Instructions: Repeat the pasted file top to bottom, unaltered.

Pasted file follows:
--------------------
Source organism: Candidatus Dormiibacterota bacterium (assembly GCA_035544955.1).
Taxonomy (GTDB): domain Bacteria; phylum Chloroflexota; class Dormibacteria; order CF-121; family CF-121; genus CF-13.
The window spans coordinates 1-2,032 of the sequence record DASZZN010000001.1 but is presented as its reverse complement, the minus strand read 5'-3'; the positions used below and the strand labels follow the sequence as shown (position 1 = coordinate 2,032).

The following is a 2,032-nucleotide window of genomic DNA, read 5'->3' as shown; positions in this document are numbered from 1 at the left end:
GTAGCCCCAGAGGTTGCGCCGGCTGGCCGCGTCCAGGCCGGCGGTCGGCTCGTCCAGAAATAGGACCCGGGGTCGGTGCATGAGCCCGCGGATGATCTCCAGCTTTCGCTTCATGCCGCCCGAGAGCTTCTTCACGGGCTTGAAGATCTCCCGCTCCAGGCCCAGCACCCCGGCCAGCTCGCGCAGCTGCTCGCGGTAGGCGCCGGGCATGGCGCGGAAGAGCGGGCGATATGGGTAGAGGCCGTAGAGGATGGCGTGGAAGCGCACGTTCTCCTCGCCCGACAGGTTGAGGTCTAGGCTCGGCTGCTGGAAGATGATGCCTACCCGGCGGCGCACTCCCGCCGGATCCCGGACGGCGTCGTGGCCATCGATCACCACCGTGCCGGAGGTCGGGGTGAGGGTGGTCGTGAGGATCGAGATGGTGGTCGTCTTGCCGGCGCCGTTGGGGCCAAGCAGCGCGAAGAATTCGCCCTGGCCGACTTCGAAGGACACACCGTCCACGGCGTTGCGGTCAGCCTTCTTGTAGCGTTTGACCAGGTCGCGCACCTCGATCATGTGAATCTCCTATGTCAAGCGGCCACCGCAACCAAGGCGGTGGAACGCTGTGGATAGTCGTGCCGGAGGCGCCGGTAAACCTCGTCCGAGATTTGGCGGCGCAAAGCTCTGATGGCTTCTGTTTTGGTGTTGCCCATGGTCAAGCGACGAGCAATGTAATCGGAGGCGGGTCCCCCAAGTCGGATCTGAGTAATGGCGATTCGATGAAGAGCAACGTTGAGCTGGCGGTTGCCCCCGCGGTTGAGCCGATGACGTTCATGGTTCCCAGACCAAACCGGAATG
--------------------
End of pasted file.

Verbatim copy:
Source organism: Candidatus Dormiibacterota bacterium (assembly GCA_035544955.1).
Taxonomy (GTDB): domain Bacteria; phylum Chloroflexota; class Dormibacteria; order CF-121; family CF-121; genus CF-13.
The window spans coordinates 1-2,032 of the sequence record DASZZN010000001.1 but is presented as its reverse complement, the minus strand read 5'-3'; the positions used below and the strand labels follow the sequence as shown (position 1 = coordinate 2,032).

The following is a 2,032-nucleotide window of genomic DNA, read 5'->3' as shown; positions in this document are numbered from 1 at the left end:
GTAGCCCCAGAGGTTGCGCCGGCTGGCCGCGTCCAGGCCGGCGGTCGGCTCGTCCAGAAATAGGACCCGGGGTCGGTGCATGAGCCCGCGGATGATCTCCAGCTTTCGCTTCATGCCGCCCGAGAGCTTCTTCACGGGCTTGAAGATCTCCCGCTCCAGGCCCAGCACCCCGGCCAGCTCGCGCAGCTGCTCGCGGTAGGCGCCGGGCATGGCGCGGAAGAGCGGGCGATATGGGTAGAGGCCGTAGAGGATGGCGTGGAAGCGCACGTTCTCCTCGCCCGACAGGTTGAGGTCTAGGCTCGGCTGCTGGAAGATGATGCCTACCCGGCGGCGCACTCCCGCCGGATCCCGGACGGCGTCGTGGCCATCGATCACCACCGTGCCGGAGGTCGGGGTGAGGGTGGTCGTGAGGATCGAGATGGTGGTCGTCTTGCCGGCGCCGTTGGGGCCAAGCAGCGCGAAGAATTCGCCCTGGCCGACTTCGAAGGACACACCGTCCACGGCGTTGCGGTCAGCCTTCTTGTAGCGTTTGACCAGGTCGCGCACCTCGATCATGTGAATCTCCTATGTCAAGCGGCCACCGCAACCAAGGCGGTGGAACGCTGTGGATAGTCGTGCCGGAGGCGCCGGTAAACCTCGTCCGAGATTTGGCGGCGCAAAGCTCTGATGGCTTCTGTTTTGGTGTTGCCCATGGTCAAGCGACGAGCAATGTAATCGGAGGCGGGTCCCCCAAGTCGGATCTGAGTAATGGCGATTCGATGAAGAGCAACGTTGAGCTGGCGGTTGCCCCCGCGGTTGAGCCGATGACGTTCATGGTTCCCAGACCAAACCGGAATG